the literary conversation

i’ve been thinking a lot on the necessity / urgency of submitting a chapbook manuscript or book manuscript or anything given the general lack of readership in poetry and that i live in a literary no-man’s-land, true to stereotypes for the south (though i don’t live so very rural or small-town as i could–there’s nothing literary in the 3rd biggest city in arkansas, though there’s quite a lot going on in the biggest and 2nd biggest). all that to say, despite my misgivings with longer collections, i’ve not really ceased entirely to send out my poetry to literary magazines, which garner even less attention and less remuneration than a book or chapbook poetry might. and why? why do i still send out those poems? i think its the literary conversation. though i’m not in the traditional university setting from which most of modern american poetry springs, i still have a desire for my poems to move among and speak to what is going on in our culture and in poetry in general. i think that my poems are probably more akin to a letter to the editor than a comment in a crowded lecture hall, but the fact that i still want to throw my two cents in means something, and maybe i ought to give second thought to letting those collections out into the world, however noisy it may be.

2 thoughts on “the literary conversation”

  1. Hi Renee,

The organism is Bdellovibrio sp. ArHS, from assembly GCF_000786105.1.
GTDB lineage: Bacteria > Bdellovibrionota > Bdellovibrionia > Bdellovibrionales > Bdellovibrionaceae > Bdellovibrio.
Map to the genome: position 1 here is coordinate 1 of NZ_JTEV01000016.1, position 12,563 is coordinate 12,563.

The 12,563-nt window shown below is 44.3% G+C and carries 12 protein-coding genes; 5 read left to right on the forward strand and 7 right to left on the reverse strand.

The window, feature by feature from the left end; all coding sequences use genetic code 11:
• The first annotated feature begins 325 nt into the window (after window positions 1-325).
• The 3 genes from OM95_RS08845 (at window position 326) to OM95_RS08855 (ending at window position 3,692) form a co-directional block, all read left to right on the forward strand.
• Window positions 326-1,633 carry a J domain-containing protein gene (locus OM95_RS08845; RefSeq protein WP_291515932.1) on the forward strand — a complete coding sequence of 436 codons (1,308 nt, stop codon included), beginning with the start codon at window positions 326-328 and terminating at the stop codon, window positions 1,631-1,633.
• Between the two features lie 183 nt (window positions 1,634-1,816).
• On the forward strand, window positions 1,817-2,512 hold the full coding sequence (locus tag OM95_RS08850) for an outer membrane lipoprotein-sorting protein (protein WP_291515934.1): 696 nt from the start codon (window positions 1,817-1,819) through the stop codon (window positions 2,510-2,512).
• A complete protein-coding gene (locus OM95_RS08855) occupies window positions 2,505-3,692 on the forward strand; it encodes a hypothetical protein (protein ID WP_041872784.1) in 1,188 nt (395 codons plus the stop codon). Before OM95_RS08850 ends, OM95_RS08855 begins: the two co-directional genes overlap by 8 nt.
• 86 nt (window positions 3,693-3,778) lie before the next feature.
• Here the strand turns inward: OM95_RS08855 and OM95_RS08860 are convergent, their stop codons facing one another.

I’m a Baptist poet with five children, four of whom are still home-schooled, the oldest holds a PhD, and I couldn’t agree with you more. As a lover and (non-professional) writer of poetry, I’m sometimes dismayed by the fact that so few people seem to value the art form anymore. This has something to do with the way it is taught in our modern educational system: badly, if at all. The poems of Donne, Milton, Chaucer, and Whittier have always moved me. Creating is God’s gift to us, it reminds us of our human condition, and prompts us to really feel. I stopped submitting my poems years ago, and yet I continue to pen poetry to bring some semblance of order, to untangle my feelings and thoughts, but occasionally feel as you do about submitting. The greatest moments of satisfaction are not those of seeing our words in print, or being paid for a poem, but when someone says, “I was moved when I read your poem.” I just recently decided to start this site, mostly to document, to slow down and take notice of God’s fingerprints on my life. I’m still learning to navigate WordPress and how personal and intimate my posts should be. Like Donne, my poems sometimes take curious contradictions. They can be spiritual and physical when it comes to love, and I struggle with that on a personal level, sometimes feeling guilty for the words and thoughts that I read on the page, not wishing to be perceived as risque or secular …then I toss it in the waste-basket. I apologize for the length of this comment, it’s not often one finds another with such similar thoughts and feelings on poetry. I should very much like to comment again sometime if it’s okay with you. My very best to you, your family and your endeavors.



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